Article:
Hello Cindy! Goes to Udaipur, India with Stephanie Odegard
What better way to start off the work week than with a 2 p.m. EST Hello Cindy! segment on Instagram Live? Today, Interior Design Editor in Chief Cindy Allen (@thecindygram) hosted a chat with Stephanie Odegard, the woman Allen says is responsible for “bringing the handmade carpet trade into the United States.” She joined from her current home in Udaipur, India, “a great place to be creative,” she says, despite the lack of air conditioning.
The lockdown in India has reshaped the way Odegard shops and eats. Instead of having a cook and going to markets, vendors have gone mobile and shown up on the residential streets. How does she shop during a lockdown? Odegard drops a bucket attached to rope down from her window where the vendor fills it up, then she pulls it back in. This little engineering project is one of the unique experiences that have made Odegard’s quarantine bearable, despite the otherwise empty streets.
“A lot of things that we make here are from the local stones,” Odegard explained as Allen pulled up the images of stones in Odegard’s frequent rotation of use. The textured and fossilized stones are familiar to Odegard’s clients as she uses the material in many different shades for many different pieces, including the creation of a conference table. The province of Rajasthan, in fact, is famous among stone-design historians, the Taj Mahal being one example of a Rajasthani stone build. Odegard, meanwhile, is working on hand-cut chandeliers and flooring from slabs and composites of the stones.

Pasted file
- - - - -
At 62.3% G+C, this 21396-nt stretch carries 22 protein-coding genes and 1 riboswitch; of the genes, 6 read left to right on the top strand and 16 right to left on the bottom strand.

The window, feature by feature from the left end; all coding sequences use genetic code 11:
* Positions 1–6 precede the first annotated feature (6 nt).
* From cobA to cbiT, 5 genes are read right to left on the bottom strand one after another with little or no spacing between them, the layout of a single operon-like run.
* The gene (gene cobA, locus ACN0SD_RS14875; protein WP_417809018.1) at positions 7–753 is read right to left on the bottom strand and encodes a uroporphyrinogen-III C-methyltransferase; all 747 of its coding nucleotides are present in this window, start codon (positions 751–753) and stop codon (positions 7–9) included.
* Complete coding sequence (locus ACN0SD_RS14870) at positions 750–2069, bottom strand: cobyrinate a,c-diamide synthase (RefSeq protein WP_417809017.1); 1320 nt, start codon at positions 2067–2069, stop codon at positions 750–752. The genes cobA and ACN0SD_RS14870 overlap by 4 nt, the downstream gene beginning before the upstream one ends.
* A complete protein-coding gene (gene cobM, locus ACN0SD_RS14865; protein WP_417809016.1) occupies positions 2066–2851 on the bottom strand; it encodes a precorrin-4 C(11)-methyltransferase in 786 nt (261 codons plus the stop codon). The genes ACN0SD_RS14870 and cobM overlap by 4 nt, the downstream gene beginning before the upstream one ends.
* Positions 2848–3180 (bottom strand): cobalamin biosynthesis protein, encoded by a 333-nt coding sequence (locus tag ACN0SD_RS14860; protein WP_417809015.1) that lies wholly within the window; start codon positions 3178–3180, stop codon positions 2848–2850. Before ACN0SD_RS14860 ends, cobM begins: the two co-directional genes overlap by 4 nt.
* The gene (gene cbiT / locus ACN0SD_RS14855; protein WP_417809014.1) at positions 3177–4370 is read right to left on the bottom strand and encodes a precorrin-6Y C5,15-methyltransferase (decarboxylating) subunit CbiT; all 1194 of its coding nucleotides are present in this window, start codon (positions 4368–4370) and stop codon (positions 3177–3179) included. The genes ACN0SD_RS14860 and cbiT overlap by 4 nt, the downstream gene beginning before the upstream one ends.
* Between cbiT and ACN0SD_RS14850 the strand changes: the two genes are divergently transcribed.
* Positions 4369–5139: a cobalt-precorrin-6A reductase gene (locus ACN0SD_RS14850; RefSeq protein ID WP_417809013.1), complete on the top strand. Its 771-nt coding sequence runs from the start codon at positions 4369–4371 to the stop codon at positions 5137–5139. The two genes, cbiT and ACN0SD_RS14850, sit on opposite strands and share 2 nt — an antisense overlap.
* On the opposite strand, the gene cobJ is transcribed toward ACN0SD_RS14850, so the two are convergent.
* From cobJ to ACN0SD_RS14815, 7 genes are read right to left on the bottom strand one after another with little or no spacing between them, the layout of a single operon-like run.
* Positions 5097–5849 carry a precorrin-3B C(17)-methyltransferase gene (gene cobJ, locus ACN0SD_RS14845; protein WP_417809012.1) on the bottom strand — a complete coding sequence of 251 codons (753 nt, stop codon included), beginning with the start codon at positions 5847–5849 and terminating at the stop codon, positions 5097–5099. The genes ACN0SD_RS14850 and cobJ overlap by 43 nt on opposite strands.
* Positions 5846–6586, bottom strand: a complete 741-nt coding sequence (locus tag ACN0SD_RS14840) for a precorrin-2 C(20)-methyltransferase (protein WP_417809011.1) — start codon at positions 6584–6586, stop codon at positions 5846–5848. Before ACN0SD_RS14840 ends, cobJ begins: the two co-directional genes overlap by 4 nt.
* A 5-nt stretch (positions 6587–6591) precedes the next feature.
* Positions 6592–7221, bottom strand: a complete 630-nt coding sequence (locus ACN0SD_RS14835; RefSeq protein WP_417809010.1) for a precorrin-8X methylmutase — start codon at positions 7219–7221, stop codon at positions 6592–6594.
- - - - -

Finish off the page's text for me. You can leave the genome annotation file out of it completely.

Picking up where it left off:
Current projects for Odegard include custom hallway runners for a client whom she worked with back in her home state of Minnesota. The materials and palette are inspired by the landscapes of Arizona and Udaipur. By this point in her career, clients that work with Odegard expect Indian panache in the final design, and in process and material too. Bauble-centric totems for a hotel in Florida and an iron-chair for a Times Square billboard are other works in process for Odegard.
“What you do is complicated and special,” Allen said, adding that she is always excited to see the process and result of an Odegard project. “It’s a challenge, too,” Odegard added, referring to the act of sourcing materials and designing products for the first time. “Nothing standard when it comes to Stephanie,” Allen said with a smile, closing out the chat.
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